A Note from Cottonwood Corners

The second session of the legislative assembly of the Territory of Dakota convened at Yankton on Monday, December 1, 1862.  A new edifice had been erected during the fall for the accommodation of the Legislature.  The two Houses met at noon.

The Council (Senate) was made up of the old members who had been elected for two years.  Legislative officials for the Council were elected for president, secretary, sergeant-at-arms, messenger, fireman (responsible for stoking the big stove in the chambers — paid $3.00 per day), and chaplain.

The House of Representatives convened under the most troublesome influence and support possible.  The election in Bon Homme, Charles Mix, and Cole (Union) counties had been characterized by gross irregularities and definitely unlawful methods.  This resulted in contesting claimants for all the legislative seats from those districts.

It became the duty of the secretary of the Dakota Territory, Mr. Hutchinson, to prepare the roll of the members of the House.  He declined to place any name on the roll except those whose seats were not contested.  He called the roll, omitting the names of the six members claiming seats from Bon Homme, Charles Mix, and Cole counties.

As called by the secretary, the House was made up of eight members.  The Attorney General administered the required oath of office and the election of a temporary organization was completed.  No further business was done and the House adjourned until next day.  It reassembled and failed to establish a permanent organization.

On the third day the House made no attempt at all to permanently organize.  Instead, a number of petitions and affidavits bearing on the contested House seats were presented.

On the fourth day, the list of temporary officers for the House was completed by electing a messenger and fireman.  The committee in charge of the documents on the contested seats did nothing.  An effort was made to create a permanent organization, but it failed.

Upon reassembling on the sixth day, the House immediately took up the contested seat matter.  A motion was made to seat two individuals from each of the three counties in which the election procedures were determined to be illegal.  This action was a temporary compromise.  It served the purpose, however, of giving the districts their full representative vote in the Legislature.  They adjourned until next Monday at 10 A. M.

Monday the House standing committees were appointed and immediately a skirmish took place between the coalitions caused by the effort to seat F. D. Pease of Charles Mix, who had strong opposition.  A heated and ferocious debate followed with the Speaker of the House actively participating.  When it finally came to a vote all the affirmative motions failed.  The House finally adjourned.

The next day, there was another stormy session in which actions became dangerous.  One side went after the other “in a pitchfork fashion” and the other side retaliated “with accusations that threatened physical combat.”  A motion and ruling in the House brought matters to a crisis — the side which learned that they would be outvoted, quietly withdrew from the House.  This left that body without a quorum.  The House then adjourned.

When the House convened Wednesday morning, the credentials of a representative from Charles Mix and Minnehaha counties were presented and they were sworn in by the Attorney General.  It was well known by everyone that no election had been held in Minnehaha County.  Every white settler had left the county and the town of Sioux Falls on the 30th of August, two days before the election.  For safety, they came to Yankton.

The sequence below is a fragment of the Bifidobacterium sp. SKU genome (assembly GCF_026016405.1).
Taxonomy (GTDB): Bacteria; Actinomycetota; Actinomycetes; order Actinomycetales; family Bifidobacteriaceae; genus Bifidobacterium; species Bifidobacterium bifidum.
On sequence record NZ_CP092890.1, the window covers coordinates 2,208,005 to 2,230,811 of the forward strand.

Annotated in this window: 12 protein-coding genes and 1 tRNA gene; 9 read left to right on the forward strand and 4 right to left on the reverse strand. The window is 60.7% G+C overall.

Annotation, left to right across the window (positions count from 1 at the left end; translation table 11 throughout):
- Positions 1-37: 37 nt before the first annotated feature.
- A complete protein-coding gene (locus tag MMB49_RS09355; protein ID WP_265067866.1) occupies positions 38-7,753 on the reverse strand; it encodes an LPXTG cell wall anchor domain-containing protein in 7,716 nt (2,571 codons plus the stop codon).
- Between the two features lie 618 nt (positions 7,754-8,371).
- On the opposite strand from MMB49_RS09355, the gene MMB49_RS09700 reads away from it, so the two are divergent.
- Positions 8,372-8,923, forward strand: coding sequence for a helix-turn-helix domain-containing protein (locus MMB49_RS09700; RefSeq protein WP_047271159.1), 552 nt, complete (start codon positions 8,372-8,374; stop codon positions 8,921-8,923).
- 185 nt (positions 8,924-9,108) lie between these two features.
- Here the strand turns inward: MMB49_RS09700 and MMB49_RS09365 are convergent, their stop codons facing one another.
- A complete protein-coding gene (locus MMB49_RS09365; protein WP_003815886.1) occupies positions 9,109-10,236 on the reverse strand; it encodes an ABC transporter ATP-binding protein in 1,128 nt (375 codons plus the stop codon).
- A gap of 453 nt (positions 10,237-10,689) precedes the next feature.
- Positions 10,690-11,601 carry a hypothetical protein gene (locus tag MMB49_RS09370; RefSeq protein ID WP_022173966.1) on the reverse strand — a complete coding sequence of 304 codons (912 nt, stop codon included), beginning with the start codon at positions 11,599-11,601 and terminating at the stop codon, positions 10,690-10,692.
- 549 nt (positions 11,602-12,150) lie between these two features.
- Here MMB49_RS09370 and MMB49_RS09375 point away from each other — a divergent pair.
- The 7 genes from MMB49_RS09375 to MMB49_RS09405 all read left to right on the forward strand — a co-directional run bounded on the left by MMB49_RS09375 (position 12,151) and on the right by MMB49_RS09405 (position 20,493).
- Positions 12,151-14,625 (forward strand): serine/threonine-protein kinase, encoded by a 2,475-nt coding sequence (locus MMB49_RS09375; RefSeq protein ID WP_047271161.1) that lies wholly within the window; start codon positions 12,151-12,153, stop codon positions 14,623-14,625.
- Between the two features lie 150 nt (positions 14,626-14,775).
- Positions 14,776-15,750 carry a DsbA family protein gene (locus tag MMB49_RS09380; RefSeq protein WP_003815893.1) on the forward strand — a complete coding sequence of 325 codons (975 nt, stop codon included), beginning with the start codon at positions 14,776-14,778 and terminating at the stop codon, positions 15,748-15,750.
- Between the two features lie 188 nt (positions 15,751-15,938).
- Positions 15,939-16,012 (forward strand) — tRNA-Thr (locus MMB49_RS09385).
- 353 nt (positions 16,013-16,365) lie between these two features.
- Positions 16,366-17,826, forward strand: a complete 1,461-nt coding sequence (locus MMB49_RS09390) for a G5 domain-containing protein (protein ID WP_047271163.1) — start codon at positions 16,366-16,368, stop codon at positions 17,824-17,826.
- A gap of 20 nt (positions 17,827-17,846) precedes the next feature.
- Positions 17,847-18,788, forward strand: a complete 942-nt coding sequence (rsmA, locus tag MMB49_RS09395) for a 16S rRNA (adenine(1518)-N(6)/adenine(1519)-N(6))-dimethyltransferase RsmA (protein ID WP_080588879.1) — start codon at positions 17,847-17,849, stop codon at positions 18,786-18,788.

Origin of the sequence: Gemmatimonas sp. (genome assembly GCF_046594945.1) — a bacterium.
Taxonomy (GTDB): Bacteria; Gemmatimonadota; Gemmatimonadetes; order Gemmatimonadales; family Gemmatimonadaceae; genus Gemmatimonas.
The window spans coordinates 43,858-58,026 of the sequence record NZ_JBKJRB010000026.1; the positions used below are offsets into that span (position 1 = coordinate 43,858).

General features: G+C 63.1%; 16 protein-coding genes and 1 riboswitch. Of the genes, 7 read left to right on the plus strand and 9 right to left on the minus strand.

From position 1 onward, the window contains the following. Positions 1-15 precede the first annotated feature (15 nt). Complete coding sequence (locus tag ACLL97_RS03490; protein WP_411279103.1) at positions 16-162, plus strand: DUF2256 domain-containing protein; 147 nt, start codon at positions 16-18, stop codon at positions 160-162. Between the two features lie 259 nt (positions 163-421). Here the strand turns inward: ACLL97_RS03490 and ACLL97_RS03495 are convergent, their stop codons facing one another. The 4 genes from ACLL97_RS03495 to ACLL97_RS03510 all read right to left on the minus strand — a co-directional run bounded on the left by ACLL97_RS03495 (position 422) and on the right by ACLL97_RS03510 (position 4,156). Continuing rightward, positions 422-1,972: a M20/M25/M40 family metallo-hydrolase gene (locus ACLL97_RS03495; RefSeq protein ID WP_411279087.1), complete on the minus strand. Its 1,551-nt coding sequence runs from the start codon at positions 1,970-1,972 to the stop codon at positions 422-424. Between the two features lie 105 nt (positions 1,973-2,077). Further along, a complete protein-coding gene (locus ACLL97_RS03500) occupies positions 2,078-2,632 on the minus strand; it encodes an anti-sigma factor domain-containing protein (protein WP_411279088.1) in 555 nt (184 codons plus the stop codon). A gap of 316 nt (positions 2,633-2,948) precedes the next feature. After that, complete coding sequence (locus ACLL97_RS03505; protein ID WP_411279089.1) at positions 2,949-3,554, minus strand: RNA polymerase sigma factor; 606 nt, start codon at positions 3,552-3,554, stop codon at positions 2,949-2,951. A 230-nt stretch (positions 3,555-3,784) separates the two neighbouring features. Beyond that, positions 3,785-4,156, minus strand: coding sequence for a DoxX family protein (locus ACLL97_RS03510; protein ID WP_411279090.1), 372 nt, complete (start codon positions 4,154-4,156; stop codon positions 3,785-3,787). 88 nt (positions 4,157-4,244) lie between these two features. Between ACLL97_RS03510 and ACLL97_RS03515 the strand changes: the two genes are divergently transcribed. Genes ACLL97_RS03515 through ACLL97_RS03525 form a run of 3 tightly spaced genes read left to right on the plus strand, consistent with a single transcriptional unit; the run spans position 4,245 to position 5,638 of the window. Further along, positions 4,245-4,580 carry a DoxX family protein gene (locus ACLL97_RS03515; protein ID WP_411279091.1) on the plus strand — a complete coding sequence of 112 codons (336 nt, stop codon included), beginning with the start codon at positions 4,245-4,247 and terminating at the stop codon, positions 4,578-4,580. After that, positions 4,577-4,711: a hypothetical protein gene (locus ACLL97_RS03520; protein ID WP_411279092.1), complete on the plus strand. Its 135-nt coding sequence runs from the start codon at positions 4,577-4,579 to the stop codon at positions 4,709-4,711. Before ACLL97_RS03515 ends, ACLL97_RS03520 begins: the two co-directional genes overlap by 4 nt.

Finally, two representatives were sworn in as members, bringing the House membership to eleven.  The next ceremony for the legislature was the joint convention and message from of the governor.  This was nine days after the legislature first met on December 1st.

Mr. Armstrong from the House and Councilman Shober (Senate) were appointed as a committee to wait on the governor and inform him that the two houses were ready to receive his communication.  The governor replied to the committee that he had no communication to make at the present time.  He also stated “that he did not recognize the branch of the Legislature to which M. K. Armstrong belongs.”

When the joint convention received the blunt communication from the governor, that body dissolved, each returning to their respective chambers.  The three officers of the House who were in sympathy with the members who withdrew, now absented themselves.  Their vacant positions were filled and the House adjourned.

The House continued its sessions but did nothing in the way of legislation.  It was clear that the leaders of the House were uneasy and dissatisfied with their position.  The Council (Senate) was going along with its business, introducing and passing bills, and apparently paying no attention to the House troubles.  The governor had not recognized this Legislature.  He had absolute power under the organic act and there was no appeal.

Finally, on the seventeenth day of the legislative session, the two Houses met in joint convention and received the governor’s message.  The Legislature adjourned on the 9th of January, 1863, after an exciting and unusual legislative session.  It cannot be said that all was peace and good will among the members at the end.  Everyone was glad that the second session had finally come to a close.

The problem of voter fraud is as old as the country itself.


Author Clarence Shoemaker, originally published in the Gregory Times-Advocate on December 7, 2022

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